Charles Orzech, Religious Studies, Esoteric Buddhism and the Tantras of East Asia.

Ana Hontanilla, Romance Languages, El Gusto De La Razon.

Mark Smith-Soto, Romance Languages, Fever Season And Other Poems: A Bilingual Edition Selected and Translated by Mark Smith-Soto.

Richard Cox, School of Music, Theatre, and Dance, The Choral Music of Benjamin Britten : A Conductor's Guide.

Martica Bacallao, Social Work, Becoming Bicultural: Risk, Resilience, and Latino Youth.

Robert Wineburg, Social Work, Pracademics and Community Change.

Ken Allan, Sociology, A Primer in Social & Sociological Theory: An Invitation to Democracy.

Ken Allan, Sociology, Contemporary Social and Sociological Theory, 2nd edition.

Ken Allan, Sociology, Explorations in Classical Sociological Theory: Seeing the Social World, 2nd edition.

Sarah Daynes, Sociology, Time and Memory in Reggae Music.

CP Gause, Teacher Education and Higher Education, Diversity, Equity, and Inclusive Education: A Voice from the Margins.

Francine Johnston, Teacher Education and Higher Education, Words Their Way with Struggling Readers: Word Study for Reading, Vocabulary, and Spelling Instruction, Grades 4 - 12.

Dale Schunk, Teacher Education and Higher Education, Handbook of Self-Regulation of Learning and Performance.

Deborah Bell, Theatre, Mask Makers and Their Craft: An Illustrated Worldwide Study.

James Fisher, Theatre, Miller in an Hour.

James Fisher, Theatre, Wilder in an Hour.

Thursday, March 17, 2011

Violence Against Women and Children--Mapping the Terrain and Navigating the Solutions

The University Libraries were delighted when the American Psychological Association (APA) donated this landmark two volume series on domestic violence co-edited by Professor Jacquelyn White of UNCG's Department of Psychology. Thank you Dr. White for bringing the libraries' program to your publisher's attention!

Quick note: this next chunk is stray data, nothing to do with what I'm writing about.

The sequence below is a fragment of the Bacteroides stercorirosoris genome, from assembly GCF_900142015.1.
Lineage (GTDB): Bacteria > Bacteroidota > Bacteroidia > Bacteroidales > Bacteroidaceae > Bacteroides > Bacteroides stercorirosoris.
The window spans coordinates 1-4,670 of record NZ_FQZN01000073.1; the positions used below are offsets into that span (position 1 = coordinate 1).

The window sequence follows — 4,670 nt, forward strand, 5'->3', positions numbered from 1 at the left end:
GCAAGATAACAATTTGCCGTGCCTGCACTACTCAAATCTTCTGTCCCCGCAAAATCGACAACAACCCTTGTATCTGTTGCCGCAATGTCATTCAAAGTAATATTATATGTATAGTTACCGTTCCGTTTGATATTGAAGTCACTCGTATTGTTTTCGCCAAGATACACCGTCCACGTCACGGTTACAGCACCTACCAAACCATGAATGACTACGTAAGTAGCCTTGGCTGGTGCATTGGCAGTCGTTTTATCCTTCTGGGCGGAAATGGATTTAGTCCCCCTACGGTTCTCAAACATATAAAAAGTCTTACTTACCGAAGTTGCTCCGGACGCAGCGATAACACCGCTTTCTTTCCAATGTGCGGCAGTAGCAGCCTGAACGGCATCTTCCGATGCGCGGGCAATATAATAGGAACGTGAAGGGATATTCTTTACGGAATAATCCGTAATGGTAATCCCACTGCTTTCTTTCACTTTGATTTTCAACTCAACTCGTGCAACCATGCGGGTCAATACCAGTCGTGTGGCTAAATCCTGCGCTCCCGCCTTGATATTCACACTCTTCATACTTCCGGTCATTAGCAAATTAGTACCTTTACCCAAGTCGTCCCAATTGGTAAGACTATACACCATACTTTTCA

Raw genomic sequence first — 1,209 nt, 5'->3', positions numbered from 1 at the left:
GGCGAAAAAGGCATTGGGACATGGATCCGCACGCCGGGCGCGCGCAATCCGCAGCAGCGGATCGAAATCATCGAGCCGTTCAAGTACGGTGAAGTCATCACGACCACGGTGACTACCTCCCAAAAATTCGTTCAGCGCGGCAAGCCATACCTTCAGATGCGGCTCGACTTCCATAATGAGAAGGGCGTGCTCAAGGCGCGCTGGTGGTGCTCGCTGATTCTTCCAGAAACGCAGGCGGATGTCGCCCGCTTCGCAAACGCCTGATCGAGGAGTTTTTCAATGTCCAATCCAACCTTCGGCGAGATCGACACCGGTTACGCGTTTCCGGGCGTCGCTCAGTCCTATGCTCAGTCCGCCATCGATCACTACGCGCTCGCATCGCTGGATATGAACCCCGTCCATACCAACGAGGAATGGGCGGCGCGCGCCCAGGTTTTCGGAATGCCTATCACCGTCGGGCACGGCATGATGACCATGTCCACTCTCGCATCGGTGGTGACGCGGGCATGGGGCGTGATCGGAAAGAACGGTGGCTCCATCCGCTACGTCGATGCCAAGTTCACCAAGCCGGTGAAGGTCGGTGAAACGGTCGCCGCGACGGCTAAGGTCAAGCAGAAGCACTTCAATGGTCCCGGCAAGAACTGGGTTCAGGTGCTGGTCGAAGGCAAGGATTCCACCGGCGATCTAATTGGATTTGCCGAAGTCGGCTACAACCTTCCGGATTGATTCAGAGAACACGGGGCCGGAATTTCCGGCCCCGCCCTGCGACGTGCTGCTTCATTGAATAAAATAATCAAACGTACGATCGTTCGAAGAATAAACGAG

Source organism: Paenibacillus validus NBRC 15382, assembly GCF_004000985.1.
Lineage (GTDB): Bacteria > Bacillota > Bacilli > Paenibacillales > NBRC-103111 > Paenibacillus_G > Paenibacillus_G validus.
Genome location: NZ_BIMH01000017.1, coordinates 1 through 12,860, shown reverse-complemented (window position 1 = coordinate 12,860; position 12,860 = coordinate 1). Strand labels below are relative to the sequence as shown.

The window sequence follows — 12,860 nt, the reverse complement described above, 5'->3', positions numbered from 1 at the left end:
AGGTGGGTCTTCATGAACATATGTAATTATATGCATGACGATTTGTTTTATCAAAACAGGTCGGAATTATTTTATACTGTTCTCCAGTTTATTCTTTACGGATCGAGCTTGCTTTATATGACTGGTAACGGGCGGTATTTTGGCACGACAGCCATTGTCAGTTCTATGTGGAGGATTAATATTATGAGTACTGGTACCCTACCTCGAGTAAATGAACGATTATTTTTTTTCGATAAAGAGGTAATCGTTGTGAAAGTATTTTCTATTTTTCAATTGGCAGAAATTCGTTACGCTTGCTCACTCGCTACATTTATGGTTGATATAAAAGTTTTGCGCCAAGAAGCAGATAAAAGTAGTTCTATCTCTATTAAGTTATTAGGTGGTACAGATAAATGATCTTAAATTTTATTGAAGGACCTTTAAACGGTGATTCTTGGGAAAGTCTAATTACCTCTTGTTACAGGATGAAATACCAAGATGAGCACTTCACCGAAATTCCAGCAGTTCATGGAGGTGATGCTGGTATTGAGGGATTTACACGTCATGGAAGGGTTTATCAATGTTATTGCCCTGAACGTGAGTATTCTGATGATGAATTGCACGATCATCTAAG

The APA describes that the books are designed "to provide consensus recommendations for researchers, practitioners, advocates, policymakers, and all those who seek more effective responses to interpersonal violence."

In the first volume, Mapping the Terrain,"experts from diverse disciplines describe prevalence rates among various populations; risk factors for perpetration and vulnerability and protective factors for potential victims. They also document the impact of violence on the victims in terms of psychological, reproductive, maternal and child health, and behavioral and economic consequences. In the process, they establish commonalities across child abuse, sexual and domestic violence, and suggest vital next steps for collaborative efforts."

In the second volume, Navigating Solutions, "eminent scholars use a public health model to examine current societal responses to interpersonal violence. Authors examine the efficacy of medical and psychological treatments for victims, families, and perpetrators, as well as justice system responses to various forms of child abuse, sexual violence, and domestic violence. Interventions are suggested at several levels of prevention, including initiatives designed to eradicate the problem (primary prevention), reduce it among those at risk (secondary prevention), and minimize the negative consequences of violence and stabilize health (tertiary prevention). Finally, the editors present an integrative conclusion that provides a sound foundation for future responses across practice, research, advocacy and policy, at the local and national level."

We expect the volumes to be valuable to researchers and students in several disciplines and again want to thank the APA for their generosity.